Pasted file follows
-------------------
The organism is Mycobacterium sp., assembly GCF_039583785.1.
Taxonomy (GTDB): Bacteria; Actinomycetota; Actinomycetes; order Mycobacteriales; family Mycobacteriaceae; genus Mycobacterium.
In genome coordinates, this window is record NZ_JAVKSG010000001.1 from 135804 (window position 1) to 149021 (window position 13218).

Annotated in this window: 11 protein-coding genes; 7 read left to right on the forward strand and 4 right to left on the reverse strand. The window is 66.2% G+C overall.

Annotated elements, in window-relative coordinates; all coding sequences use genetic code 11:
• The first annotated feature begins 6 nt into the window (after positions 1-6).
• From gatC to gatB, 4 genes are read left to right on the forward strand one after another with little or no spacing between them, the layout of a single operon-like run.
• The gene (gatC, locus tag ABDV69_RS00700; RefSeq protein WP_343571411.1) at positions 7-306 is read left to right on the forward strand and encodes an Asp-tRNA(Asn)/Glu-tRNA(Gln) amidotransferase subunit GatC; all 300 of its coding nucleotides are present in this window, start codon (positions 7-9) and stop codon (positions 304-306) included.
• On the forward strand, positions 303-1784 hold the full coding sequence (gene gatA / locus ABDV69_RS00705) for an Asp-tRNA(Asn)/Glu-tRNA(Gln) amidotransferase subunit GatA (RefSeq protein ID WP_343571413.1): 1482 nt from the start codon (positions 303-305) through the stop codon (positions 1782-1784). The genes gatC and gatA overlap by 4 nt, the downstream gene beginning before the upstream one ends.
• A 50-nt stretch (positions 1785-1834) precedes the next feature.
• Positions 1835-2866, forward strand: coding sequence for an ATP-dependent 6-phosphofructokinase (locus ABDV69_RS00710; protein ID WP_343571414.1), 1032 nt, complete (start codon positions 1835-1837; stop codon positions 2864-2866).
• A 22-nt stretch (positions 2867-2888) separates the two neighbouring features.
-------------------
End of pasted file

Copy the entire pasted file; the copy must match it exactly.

The organism is Mycobacterium sp., assembly GCF_039583785.1.
Taxonomy (GTDB): Bacteria; Actinomycetota; Actinomycetes; order Mycobacteriales; family Mycobacteriaceae; genus Mycobacterium.
In genome coordinates, this window is record NZ_JAVKSG010000001.1 from 135804 (window position 1) to 149021 (window position 13218).

Annotated in this window: 11 protein-coding genes; 7 read left to right on the forward strand and 4 right to left on the reverse strand. The window is 66.2% G+C overall.

Annotated elements, in window-relative coordinates; all coding sequences use genetic code 11:
• The first annotated feature begins 6 nt into the window (after positions 1-6).
• From gatC to gatB, 4 genes are read left to right on the forward strand one after another with little or no spacing between them, the layout of a single operon-like run.
• The gene (gatC, locus tag ABDV69_RS00700; RefSeq protein WP_343571411.1) at positions 7-306 is read left to right on the forward strand and encodes an Asp-tRNA(Asn)/Glu-tRNA(Gln) amidotransferase subunit GatC; all 300 of its coding nucleotides are present in this window, start codon (positions 7-9) and stop codon (positions 304-306) included.
• On the forward strand, positions 303-1784 hold the full coding sequence (gene gatA / locus ABDV69_RS00705) for an Asp-tRNA(Asn)/Glu-tRNA(Gln) amidotransferase subunit GatA (RefSeq protein ID WP_343571413.1): 1482 nt from the start codon (positions 303-305) through the stop codon (positions 1782-1784). The genes gatC and gatA overlap by 4 nt, the downstream gene beginning before the upstream one ends.
• A 50-nt stretch (positions 1785-1834) precedes the next feature.
• Positions 1835-2866, forward strand: coding sequence for an ATP-dependent 6-phosphofructokinase (locus ABDV69_RS00710; protein ID WP_343571414.1), 1032 nt, complete (start codon positions 1835-1837; stop codon positions 2864-2866).
• A 22-nt stretch (positions 2867-2888) separates the two neighbouring features.